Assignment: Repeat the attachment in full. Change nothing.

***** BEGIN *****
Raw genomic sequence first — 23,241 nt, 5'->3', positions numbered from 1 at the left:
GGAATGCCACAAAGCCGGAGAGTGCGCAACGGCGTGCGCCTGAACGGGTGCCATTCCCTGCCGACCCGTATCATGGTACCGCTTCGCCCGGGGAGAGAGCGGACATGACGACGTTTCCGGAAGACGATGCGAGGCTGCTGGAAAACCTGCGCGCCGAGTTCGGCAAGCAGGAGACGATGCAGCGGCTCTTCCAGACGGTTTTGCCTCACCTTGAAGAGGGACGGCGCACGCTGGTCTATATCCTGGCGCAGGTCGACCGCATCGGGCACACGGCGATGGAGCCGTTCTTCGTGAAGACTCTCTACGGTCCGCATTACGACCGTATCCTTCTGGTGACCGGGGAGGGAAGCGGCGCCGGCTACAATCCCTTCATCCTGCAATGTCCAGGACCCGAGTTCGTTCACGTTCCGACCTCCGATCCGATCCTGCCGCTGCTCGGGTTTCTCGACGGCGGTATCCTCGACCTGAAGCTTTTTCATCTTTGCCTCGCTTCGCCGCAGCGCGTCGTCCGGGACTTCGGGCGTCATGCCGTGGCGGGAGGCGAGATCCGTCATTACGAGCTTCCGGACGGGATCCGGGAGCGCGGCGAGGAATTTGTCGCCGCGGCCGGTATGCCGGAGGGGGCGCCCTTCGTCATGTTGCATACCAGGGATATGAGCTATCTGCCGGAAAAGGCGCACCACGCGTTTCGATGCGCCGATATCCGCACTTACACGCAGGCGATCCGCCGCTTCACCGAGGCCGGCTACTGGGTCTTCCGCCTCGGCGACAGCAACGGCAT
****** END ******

Raw genomic sequence first — 23,241 nt, 5'->3', positions numbered from 1 at the left:
GGAATGCCACAAAGCCGGAGAGTGCGCAACGGCGTGCGCCTGAACGGGTGCCATTCCCTGCCGACCCGTATCATGGTACCGCTTCGCCCGGGGAGAGAGCGGACATGACGACGTTTCCGGAAGACGATGCGAGGCTGCTGGAAAACCTGCGCGCCGAGTTCGGCAAGCAGGAGACGATGCAGCGGCTCTTCCAGACGGTTTTGCCTCACCTTGAAGAGGGACGGCGCACGCTGGTCTATATCCTGGCGCAGGTCGACCGCATCGGGCACACGGCGATGGAGCCGTTCTTCGTGAAGACTCTCTACGGTCCGCATTACGACCGTATCCTTCTGGTGACCGGGGAGGGAAGCGGCGCCGGCTACAATCCCTTCATCCTGCAATGTCCAGGACCCGAGTTCGTTCACGTTCCGACCTCCGATCCGATCCTGCCGCTGCTCGGGTTTCTCGACGGCGGTATCCTCGACCTGAAGCTTTTTCATCTTTGCCTCGCTTCGCCGCAGCGCGTCGTCCGGGACTTCGGGCGTCATGCCGTGGCGGGAGGCGAGATCCGTCATTACGAGCTTCCGGACGGGATCCGGGAGCGCGGCGAGGAATTTGTCGCCGCGGCCGGTATGCCGGAGGGGGCGCCCTTCGTCATGTTGCATACCAGGGATATGAGCTATCTGCCGGAAAAGGCGCACCACGCGTTTCGATGCGCCGATATCCGCACTTACACGCAGGCGATCCGCCGCTTCACCGAGGCCGGCTACTGGGTCTTCCGCCTCGGCGACAGCAACGGCAT